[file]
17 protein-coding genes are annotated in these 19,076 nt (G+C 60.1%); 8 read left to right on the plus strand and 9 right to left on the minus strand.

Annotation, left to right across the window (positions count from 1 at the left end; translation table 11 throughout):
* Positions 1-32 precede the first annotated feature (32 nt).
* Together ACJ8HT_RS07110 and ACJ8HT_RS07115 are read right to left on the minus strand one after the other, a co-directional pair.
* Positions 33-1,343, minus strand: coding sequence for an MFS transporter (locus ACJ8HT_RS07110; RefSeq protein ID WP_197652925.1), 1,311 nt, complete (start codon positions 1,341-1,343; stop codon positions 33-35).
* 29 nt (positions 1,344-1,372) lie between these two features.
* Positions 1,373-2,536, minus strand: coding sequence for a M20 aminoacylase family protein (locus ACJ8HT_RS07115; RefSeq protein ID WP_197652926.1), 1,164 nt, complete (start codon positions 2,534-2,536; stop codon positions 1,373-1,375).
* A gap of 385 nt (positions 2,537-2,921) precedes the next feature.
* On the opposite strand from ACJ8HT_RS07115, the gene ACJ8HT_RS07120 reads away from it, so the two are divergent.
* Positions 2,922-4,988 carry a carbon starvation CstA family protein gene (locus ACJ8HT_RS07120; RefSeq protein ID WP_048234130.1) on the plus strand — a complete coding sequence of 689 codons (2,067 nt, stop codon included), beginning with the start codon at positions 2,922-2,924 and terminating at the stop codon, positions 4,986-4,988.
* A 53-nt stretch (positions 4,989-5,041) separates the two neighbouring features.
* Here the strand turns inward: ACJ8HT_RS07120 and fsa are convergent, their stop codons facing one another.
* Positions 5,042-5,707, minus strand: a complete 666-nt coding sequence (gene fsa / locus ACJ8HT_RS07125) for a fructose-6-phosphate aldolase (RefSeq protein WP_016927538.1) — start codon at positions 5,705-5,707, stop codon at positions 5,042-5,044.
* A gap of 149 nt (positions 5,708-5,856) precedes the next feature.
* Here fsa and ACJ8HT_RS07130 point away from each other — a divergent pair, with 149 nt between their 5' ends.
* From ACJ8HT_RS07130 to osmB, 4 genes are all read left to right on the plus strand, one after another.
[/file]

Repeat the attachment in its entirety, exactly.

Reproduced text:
17 protein-coding genes are annotated in these 19,076 nt (G+C 60.1%); 8 read left to right on the plus strand and 9 right to left on the minus strand.

Annotation, left to right across the window (positions count from 1 at the left end; translation table 11 throughout):
* Positions 1-32 precede the first annotated feature (32 nt).
* Together ACJ8HT_RS07110 and ACJ8HT_RS07115 are read right to left on the minus strand one after the other, a co-directional pair.
* Positions 33-1,343, minus strand: coding sequence for an MFS transporter (locus ACJ8HT_RS07110; RefSeq protein ID WP_197652925.1), 1,311 nt, complete (start codon positions 1,341-1,343; stop codon positions 33-35).
* 29 nt (positions 1,344-1,372) lie between these two features.
* Positions 1,373-2,536, minus strand: coding sequence for a M20 aminoacylase family protein (locus ACJ8HT_RS07115; RefSeq protein ID WP_197652926.1), 1,164 nt, complete (start codon positions 2,534-2,536; stop codon positions 1,373-1,375).
* A gap of 385 nt (positions 2,537-2,921) precedes the next feature.
* On the opposite strand from ACJ8HT_RS07115, the gene ACJ8HT_RS07120 reads away from it, so the two are divergent.
* Positions 2,922-4,988 carry a carbon starvation CstA family protein gene (locus ACJ8HT_RS07120; RefSeq protein ID WP_048234130.1) on the plus strand — a complete coding sequence of 689 codons (2,067 nt, stop codon included), beginning with the start codon at positions 2,922-2,924 and terminating at the stop codon, positions 4,986-4,988.
* A 53-nt stretch (positions 4,989-5,041) separates the two neighbouring features.
* Here the strand turns inward: ACJ8HT_RS07120 and fsa are convergent, their stop codons facing one another.
* Positions 5,042-5,707, minus strand: a complete 666-nt coding sequence (gene fsa / locus ACJ8HT_RS07125) for a fructose-6-phosphate aldolase (RefSeq protein WP_016927538.1) — start codon at positions 5,705-5,707, stop codon at positions 5,042-5,044.
* A gap of 149 nt (positions 5,708-5,856) precedes the next feature.
* Here fsa and ACJ8HT_RS07130 point away from each other — a divergent pair, with 149 nt between their 5' ends.
* From ACJ8HT_RS07130 to osmB, 4 genes are all read left to right on the plus strand, one after another.